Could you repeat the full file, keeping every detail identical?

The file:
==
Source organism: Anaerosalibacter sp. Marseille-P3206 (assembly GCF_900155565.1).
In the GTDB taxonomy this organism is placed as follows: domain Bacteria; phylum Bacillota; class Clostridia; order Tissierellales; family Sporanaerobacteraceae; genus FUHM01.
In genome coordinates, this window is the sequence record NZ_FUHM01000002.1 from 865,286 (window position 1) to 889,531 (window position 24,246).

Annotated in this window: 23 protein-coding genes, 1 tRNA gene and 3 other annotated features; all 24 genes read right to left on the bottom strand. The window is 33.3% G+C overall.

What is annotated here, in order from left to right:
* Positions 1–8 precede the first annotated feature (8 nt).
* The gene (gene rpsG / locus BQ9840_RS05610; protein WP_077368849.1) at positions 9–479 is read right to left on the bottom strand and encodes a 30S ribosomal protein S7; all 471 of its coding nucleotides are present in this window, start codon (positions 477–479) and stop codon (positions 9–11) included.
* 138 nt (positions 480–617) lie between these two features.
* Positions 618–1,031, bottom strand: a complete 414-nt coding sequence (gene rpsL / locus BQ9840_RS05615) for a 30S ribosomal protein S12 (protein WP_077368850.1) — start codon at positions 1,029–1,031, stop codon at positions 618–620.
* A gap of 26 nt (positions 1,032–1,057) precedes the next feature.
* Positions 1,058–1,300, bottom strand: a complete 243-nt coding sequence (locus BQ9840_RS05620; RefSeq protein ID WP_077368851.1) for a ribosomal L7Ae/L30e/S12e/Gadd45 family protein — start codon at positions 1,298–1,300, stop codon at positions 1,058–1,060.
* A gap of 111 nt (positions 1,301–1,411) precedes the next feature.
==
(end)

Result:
Source organism: Anaerosalibacter sp. Marseille-P3206 (assembly GCF_900155565.1).
In the GTDB taxonomy this organism is placed as follows: domain Bacteria; phylum Bacillota; class Clostridia; order Tissierellales; family Sporanaerobacteraceae; genus FUHM01.
In genome coordinates, this window is the sequence record NZ_FUHM01000002.1 from 865,286 (window position 1) to 889,531 (window position 24,246).

Annotated in this window: 23 protein-coding genes, 1 tRNA gene and 3 other annotated features; all 24 genes read right to left on the bottom strand. The window is 33.3% G+C overall.

What is annotated here, in order from left to right:
* Positions 1–8 precede the first annotated feature (8 nt).
* The gene (gene rpsG / locus BQ9840_RS05610; protein WP_077368849.1) at positions 9–479 is read right to left on the bottom strand and encodes a 30S ribosomal protein S7; all 471 of its coding nucleotides are present in this window, start codon (positions 477–479) and stop codon (positions 9–11) included.
* 138 nt (positions 480–617) lie between these two features.
* Positions 618–1,031, bottom strand: a complete 414-nt coding sequence (gene rpsL / locus BQ9840_RS05615) for a 30S ribosomal protein S12 (protein WP_077368850.1) — start codon at positions 1,029–1,031, stop codon at positions 618–620.
* A gap of 26 nt (positions 1,032–1,057) precedes the next feature.
* Positions 1,058–1,300, bottom strand: a complete 243-nt coding sequence (locus BQ9840_RS05620; RefSeq protein ID WP_077368851.1) for a ribosomal L7Ae/L30e/S12e/Gadd45 family protein — start codon at positions 1,298–1,300, stop codon at positions 1,058–1,060.
* A gap of 111 nt (positions 1,301–1,411) precedes the next feature.